Edgar Allan Poe — “The Black Cat”


∞∞∞∞∞∞∞



∞∞∞∞∞∞∞


Commentary:

Characters:

  • (narrator) - Under development.

Setting:

Location - Under development.

Date - Under development.

Summary:

Under development.


∞∞∞∞∞∞∞


Reading and Reference Texts:

Reading copy:

  • “The Black Cat” — reading copy

∞∞∞∞∞∞∞


Historical Texts:

Manuscripts and Authorized Printings:

  • Text-01 — “The Black Cat” — late 1842 or early 1843 — roll MS, not seen since 1843, and almost surely lost after the printing, although this version is presumably recorded in Text-02. F. O. C. Darley wrote to G. E. Woodberry on February 26, 1884 that he could still “remember his reading his ‘Gold Bug’ and ‘Black Cat’ to me before they were published. The form of his manuscript was peculiar: he wrote on half sheets of note paper, which he pasted together at the ends, making one continuous piece, which he rolled up tightly. As he read he dropped it upon the floor. It was very neatly written, and without corrections, apparently” (Woodberry, 1885, p. 181, and repeated, 1909, 2:2-3) In a letter to Ezra Holden of August 26, 1843, Poe comments that “Patterson, of the ‘Post,’ gave me, some weeks ago, for ‘The Black Cat,’ 20$.”
  • Text-02 — “The Black Cat” — August 19, 1843 — United States Saturday Post  — (Mabbott text A)
  • Text-03 — “The Black Cat” — 1845 — TALES — (Mabbott text B)  (This is Mabbott’s copy-text) (For Griswold’s 1850 reprinting of this text, see the entry below, under reprints.)
  • Text-04 — “The Black Cat” — November 1848 — Pictorial National Library — (Mabbott text C)  (Mabbott suggests that the changes in this version are “unauthorized,” but “just short of absolute certainty” and thus he records the variants)

 

Reprints:

  • “The Black Cat” — August 25, 1843 — Baltimore Sun (p. 1, vols. 3-5) (acknowledged as reprinted from Text-02)
  • The Black Cat” — 1850 — WORKS — Griswold reprints Text-03  — (Mabbott text D)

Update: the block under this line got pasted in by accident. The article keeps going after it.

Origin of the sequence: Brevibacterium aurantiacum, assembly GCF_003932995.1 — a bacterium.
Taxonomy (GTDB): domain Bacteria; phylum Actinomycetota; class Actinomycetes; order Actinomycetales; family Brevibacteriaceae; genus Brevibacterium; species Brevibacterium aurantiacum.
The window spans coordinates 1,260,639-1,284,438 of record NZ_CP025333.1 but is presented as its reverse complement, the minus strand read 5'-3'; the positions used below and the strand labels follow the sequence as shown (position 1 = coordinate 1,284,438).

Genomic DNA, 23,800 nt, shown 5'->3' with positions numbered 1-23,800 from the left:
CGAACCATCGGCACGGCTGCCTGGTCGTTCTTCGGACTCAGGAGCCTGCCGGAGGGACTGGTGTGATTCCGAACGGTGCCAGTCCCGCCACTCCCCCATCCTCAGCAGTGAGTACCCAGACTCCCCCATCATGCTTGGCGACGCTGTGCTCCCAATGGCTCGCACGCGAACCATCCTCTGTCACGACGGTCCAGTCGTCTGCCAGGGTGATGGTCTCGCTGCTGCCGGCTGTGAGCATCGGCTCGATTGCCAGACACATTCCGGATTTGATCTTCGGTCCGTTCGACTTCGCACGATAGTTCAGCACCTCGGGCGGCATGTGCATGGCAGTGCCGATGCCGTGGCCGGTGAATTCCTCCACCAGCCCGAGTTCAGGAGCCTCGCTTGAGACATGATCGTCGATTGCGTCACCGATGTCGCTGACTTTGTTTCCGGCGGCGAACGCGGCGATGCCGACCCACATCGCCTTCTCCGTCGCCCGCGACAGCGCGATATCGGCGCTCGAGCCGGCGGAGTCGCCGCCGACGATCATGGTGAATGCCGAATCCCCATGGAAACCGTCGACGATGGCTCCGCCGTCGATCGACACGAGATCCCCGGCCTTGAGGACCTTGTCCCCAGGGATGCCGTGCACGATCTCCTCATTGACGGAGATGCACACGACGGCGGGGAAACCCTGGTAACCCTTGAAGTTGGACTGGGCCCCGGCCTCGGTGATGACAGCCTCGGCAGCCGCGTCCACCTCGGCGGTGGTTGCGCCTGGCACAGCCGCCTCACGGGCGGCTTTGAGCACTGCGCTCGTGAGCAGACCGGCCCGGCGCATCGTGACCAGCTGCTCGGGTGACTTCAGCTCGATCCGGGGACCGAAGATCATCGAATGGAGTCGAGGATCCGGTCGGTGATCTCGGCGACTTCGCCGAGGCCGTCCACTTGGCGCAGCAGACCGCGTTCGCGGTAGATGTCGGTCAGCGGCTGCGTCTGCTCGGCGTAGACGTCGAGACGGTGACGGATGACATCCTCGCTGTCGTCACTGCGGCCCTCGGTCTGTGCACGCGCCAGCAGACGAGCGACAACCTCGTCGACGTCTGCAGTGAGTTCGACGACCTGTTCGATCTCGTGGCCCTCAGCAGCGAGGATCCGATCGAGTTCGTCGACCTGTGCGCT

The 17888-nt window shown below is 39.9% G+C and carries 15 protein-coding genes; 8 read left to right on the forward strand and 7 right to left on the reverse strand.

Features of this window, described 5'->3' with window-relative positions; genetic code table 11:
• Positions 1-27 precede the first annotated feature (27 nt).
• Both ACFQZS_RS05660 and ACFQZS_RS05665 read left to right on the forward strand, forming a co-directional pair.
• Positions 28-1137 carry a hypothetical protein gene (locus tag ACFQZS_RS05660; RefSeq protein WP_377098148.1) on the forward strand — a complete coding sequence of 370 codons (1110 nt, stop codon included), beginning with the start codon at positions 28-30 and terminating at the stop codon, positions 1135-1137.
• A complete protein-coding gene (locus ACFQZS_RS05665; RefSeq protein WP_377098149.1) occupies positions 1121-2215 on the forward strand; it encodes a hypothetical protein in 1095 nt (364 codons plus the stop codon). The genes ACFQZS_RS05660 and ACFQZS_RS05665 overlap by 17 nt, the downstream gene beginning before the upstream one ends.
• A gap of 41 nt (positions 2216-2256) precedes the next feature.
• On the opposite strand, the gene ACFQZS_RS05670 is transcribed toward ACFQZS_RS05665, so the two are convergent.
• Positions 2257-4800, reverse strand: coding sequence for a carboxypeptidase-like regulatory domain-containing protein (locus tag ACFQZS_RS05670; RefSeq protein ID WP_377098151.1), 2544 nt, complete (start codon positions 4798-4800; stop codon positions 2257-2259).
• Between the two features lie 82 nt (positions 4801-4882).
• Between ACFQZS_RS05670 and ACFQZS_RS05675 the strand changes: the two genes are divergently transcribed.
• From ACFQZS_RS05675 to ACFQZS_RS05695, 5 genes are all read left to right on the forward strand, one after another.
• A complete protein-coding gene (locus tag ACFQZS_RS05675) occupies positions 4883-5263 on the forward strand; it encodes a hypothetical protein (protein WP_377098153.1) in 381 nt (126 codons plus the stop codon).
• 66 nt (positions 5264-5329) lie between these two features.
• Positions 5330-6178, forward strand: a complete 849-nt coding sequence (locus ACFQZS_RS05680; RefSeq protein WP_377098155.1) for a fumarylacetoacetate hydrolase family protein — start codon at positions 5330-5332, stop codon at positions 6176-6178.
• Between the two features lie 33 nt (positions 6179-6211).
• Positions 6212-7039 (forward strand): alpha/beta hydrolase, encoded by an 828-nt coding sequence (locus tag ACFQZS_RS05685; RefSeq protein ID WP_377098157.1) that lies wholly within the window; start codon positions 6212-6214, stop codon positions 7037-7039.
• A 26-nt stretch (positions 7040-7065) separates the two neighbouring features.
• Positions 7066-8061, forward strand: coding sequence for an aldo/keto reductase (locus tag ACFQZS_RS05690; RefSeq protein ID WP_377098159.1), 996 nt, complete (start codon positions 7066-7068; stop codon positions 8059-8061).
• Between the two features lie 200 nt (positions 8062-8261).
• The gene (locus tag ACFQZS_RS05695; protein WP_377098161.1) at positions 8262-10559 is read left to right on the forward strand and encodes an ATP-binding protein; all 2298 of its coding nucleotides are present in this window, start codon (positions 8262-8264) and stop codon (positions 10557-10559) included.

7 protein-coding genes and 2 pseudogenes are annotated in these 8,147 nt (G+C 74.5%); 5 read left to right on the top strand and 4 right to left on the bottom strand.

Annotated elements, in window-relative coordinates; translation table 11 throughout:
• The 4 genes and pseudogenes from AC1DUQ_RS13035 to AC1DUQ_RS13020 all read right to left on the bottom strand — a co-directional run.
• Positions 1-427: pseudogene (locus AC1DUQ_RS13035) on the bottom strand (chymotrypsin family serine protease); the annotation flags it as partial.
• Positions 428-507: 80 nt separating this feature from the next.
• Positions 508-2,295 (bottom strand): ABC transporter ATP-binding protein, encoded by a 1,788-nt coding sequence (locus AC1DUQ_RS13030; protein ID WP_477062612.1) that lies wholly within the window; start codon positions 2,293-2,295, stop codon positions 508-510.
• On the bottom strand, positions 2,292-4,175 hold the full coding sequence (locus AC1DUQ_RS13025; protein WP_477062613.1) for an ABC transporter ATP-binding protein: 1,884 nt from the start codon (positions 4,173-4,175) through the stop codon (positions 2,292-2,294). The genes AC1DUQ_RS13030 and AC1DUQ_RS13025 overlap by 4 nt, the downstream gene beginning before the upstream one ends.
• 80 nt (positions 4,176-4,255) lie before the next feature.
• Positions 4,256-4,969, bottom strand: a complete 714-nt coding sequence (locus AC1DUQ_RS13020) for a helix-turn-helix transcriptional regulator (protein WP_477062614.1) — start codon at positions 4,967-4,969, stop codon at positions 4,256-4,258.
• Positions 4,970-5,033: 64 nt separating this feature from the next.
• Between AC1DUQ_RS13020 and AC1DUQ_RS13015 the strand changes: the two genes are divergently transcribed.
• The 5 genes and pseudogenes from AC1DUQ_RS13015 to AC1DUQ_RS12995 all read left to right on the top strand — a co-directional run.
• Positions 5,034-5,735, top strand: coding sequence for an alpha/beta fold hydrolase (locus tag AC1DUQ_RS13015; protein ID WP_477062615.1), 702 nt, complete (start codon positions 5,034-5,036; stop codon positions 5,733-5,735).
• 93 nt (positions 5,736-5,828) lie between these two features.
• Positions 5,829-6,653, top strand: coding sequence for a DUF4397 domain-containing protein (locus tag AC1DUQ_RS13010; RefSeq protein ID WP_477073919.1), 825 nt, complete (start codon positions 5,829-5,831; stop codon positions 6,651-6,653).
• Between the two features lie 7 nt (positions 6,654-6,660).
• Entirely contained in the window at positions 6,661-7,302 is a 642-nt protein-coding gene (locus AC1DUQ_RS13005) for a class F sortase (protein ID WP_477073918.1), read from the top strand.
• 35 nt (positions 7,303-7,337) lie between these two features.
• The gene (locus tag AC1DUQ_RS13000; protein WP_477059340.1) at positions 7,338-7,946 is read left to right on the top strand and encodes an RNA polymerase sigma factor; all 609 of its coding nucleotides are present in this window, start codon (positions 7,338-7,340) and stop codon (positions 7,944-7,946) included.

• “The Black Cat” — 1867 — Prose Tales of Edgar Allan Poe, first series (New York: W. J. Widdleton), pp. 281-290 (This collection is extracted from the 1850-1856 edition of Poe’s Works. It was reprinted several times.)
  • “The Black Cat” — 1874 — Works of Edgar A. Poe, edited by J. H. Ingram, vol. 1, pp. 168-178 (This collection was subsequently reprinted in various forms)
  • “The Black Cat” — 1911 — Sunday American’s Summer Library of Gems of Short Fiction, No. 3 — (printed by and distributed free to subscribers of the New York American Journal Examiner, this thin pamphlet is printed on very bad, pulp paper. It features an illustration by Aubrey Beardsley. This number also includes “Mliss” by Bret Harte.)
  • “The Black Cat” — October 19, 1914 — New York: Winthrop Press (edited by John H. Eggers) (miniature edition, illustrated, in black and white, and color) (copyrighted October 8, 1914)
  • “The Black Cat” — Spring 1972 — Saturday Evening Post (magazine format)

 

Scholarly and Noteworthy Reprints:

  • “The Black Cat” — 1894-1895 — The Works of Edgar Allan Poe, vol. 2: Tales, ed. G. E. Woodberry and E. C. Stedman, Chicago: Stone and Kimball (2:42-54)
  • The Black Cat” — 1902 — The Complete Works of Edgar Allan Poe, vol. 5: Tales IV, ed. J. A. Harrison, New York: T. Y. Crowell (5:143-155, and 5:322)
  • The Black Cat” — 1978 — The Collected Works of Edgar Allan Poe, vol. 3: Tales & Sketches II, ed. T. O. Mabbott, Cambridge: Belknap Press of Harvard University Press (3:847-860)
  • “The Black Cat” — 1984 — Edgar Allan Poe: Poetry and Tales, Patrick F. Quinn (New York: Library of America), pp. 597-606

∞∞∞∞∞∞∞


Comparative Texts:

Instream Comparative Texts:

  • None.

 

Plain Text Files for Juxta:

  • None.

∞∞∞∞∞∞∞


Associated Material and Special Versions:

Miscellaneous Texts and Related Items:

  • “Le Chat Noir” — January 27, 1847 — La Démocratie Pacifique  (French translation signed “Isabelle Meunier”)
  • “[The Black Cat]” — 1855 — Fortaellinger [Tales] (Copenhagen)  (Danish translation, noted by Anderson, p. 14)
  • “Le chat noir” — November 16, 1853 — Chronique de France  (French translation by Paul Roger)
  • “Le chat noir” — (French translation by Charles Baudelaire)
    • “Le chat noir” — November 13-14, 1853 — Paris
      • “Le chat noir” — Part I — November 13, 1853
      • “Le chat noir” — Part II — November 14, 1853